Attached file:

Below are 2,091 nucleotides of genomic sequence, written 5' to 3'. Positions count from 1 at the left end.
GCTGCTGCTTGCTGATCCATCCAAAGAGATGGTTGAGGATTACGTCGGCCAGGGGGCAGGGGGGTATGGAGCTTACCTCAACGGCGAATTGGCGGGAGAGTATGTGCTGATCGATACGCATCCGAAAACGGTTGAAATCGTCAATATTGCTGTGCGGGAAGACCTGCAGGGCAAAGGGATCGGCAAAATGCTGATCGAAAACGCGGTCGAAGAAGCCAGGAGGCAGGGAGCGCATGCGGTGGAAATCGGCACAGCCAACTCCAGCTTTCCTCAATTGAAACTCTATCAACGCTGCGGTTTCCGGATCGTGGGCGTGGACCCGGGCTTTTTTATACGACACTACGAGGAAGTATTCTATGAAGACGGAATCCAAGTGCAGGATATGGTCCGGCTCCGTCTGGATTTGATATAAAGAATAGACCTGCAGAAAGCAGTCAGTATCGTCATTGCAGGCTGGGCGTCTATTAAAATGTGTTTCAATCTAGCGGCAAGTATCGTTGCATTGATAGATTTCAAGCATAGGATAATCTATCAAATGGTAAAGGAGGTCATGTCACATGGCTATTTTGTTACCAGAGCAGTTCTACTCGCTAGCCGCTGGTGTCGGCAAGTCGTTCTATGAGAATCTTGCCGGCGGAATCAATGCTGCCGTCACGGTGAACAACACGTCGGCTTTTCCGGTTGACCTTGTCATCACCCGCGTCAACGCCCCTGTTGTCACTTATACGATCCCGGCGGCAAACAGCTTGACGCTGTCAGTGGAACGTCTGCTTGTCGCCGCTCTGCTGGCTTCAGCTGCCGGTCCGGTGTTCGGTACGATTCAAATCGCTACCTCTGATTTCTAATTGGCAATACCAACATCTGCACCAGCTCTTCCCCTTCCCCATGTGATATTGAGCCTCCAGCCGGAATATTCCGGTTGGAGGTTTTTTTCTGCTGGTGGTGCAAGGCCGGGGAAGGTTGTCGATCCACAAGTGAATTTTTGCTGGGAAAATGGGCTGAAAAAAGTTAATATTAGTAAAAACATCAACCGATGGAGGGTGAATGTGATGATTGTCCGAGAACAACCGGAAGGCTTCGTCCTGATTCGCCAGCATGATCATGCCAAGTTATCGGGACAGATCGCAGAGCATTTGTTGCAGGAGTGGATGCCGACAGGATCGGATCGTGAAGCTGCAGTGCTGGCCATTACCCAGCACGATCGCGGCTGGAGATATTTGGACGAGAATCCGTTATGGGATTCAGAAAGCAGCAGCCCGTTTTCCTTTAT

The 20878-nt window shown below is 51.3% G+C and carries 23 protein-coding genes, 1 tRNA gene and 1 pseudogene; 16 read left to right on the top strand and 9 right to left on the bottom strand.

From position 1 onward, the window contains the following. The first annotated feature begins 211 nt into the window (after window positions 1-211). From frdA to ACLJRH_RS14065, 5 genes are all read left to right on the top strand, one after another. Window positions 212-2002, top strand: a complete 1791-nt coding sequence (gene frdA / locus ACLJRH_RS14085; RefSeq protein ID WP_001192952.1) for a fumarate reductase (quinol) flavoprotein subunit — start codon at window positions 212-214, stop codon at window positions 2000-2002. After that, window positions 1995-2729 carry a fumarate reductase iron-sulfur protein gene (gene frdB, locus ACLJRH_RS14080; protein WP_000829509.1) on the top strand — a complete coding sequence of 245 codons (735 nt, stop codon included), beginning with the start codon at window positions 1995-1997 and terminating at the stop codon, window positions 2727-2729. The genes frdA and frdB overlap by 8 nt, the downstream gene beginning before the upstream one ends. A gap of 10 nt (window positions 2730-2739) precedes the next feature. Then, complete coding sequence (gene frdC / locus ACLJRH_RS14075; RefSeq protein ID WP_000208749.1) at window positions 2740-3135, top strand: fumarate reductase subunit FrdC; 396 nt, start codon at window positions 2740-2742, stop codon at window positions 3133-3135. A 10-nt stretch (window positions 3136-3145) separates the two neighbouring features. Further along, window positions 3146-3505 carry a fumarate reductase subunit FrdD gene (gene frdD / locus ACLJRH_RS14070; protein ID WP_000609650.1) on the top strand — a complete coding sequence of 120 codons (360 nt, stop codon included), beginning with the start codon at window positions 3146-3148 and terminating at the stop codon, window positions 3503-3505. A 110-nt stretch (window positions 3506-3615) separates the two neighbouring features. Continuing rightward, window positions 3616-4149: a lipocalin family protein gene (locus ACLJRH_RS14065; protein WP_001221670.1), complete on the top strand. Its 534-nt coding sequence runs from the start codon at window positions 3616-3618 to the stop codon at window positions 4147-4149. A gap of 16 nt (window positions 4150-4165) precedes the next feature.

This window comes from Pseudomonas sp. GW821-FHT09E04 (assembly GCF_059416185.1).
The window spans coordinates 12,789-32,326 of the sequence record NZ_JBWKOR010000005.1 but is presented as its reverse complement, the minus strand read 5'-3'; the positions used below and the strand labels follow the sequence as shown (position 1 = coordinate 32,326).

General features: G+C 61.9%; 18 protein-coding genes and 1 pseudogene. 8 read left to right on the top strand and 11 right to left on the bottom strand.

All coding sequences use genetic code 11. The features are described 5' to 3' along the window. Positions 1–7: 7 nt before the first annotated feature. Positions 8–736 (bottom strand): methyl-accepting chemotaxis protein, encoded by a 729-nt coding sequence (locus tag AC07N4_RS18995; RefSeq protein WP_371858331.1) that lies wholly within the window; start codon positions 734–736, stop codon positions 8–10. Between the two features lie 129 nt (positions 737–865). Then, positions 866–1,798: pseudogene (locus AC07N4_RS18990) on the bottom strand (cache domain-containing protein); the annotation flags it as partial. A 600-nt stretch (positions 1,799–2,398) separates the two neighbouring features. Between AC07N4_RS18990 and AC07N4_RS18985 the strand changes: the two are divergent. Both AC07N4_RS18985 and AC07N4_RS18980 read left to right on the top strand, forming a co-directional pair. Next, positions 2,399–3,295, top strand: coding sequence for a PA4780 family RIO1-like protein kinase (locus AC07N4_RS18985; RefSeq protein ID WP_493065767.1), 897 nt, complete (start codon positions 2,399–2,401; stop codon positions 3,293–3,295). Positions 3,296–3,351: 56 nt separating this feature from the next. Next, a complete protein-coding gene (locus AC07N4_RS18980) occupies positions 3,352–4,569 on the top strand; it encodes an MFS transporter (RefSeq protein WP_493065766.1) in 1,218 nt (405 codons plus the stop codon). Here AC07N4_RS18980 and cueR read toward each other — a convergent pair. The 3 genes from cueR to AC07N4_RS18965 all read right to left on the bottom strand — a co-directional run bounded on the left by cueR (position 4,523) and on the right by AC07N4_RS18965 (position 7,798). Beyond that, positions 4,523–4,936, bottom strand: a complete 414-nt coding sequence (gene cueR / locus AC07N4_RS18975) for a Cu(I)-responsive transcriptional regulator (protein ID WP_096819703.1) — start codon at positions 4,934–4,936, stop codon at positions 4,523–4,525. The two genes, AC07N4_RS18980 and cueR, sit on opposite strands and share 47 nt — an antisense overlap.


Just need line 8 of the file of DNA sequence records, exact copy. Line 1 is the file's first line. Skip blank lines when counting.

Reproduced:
All coding sequences use genetic code 11. The features are described 5' to 3' along the window. Positions 1–7: 7 nt before the first annotated feature. Positions 8–736 (bottom strand): methyl-accepting chemotaxis protein, encoded by a 729-nt coding sequence (locus tag AC07N4_RS18995; RefSeq protein WP_371858331.1) that lies wholly within the window; start codon positions 734–736, stop codon positions 8–10. Between the two features lie 129 nt (positions 737–865). Then, positions 866–1,798: pseudogene (locus AC07N4_RS18990) on the bottom strand (cache domain-containing protein); the annotation flags it as partial. A 600-nt stretch (positions 1,799–2,398) separates the two neighbouring features. Between AC07N4_RS18990 and AC07N4_RS18985 the strand changes: the two are divergent. Both AC07N4_RS18985 and AC07N4_RS18980 read left to right on the top strand, forming a co-directional pair. Next, positions 2,399–3,295, top strand: coding sequence for a PA4780 family RIO1-like protein kinase (locus AC07N4_RS18985; RefSeq protein ID WP_493065767.1), 897 nt, complete (start codon positions 2,399–2,401; stop codon positions 3,293–3,295). Positions 3,296–3,351: 56 nt separating this feature from the next. Next, a complete protein-coding gene (locus AC07N4_RS18980) occupies positions 3,352–4,569 on the top strand; it encodes an MFS transporter (RefSeq protein WP_493065766.1) in 1,218 nt (405 codons plus the stop codon). Here AC07N4_RS18980 and cueR read toward each other — a convergent pair. The 3 genes from cueR to AC07N4_RS18965 all read right to left on the bottom strand — a co-directional run bounded on the left by cueR (position 4,523) and on the right by AC07N4_RS18965 (position 7,798). Beyond that, positions 4,523–4,936, bottom strand: a complete 414-nt coding sequence (gene cueR / locus AC07N4_RS18975) for a Cu(I)-responsive transcriptional regulator (protein ID WP_096819703.1) — start codon at positions 4,934–4,936, stop codon at positions 4,523–4,525. The two genes, AC07N4_RS18980 and cueR, sit on opposite strands and share 47 nt — an antisense overlap.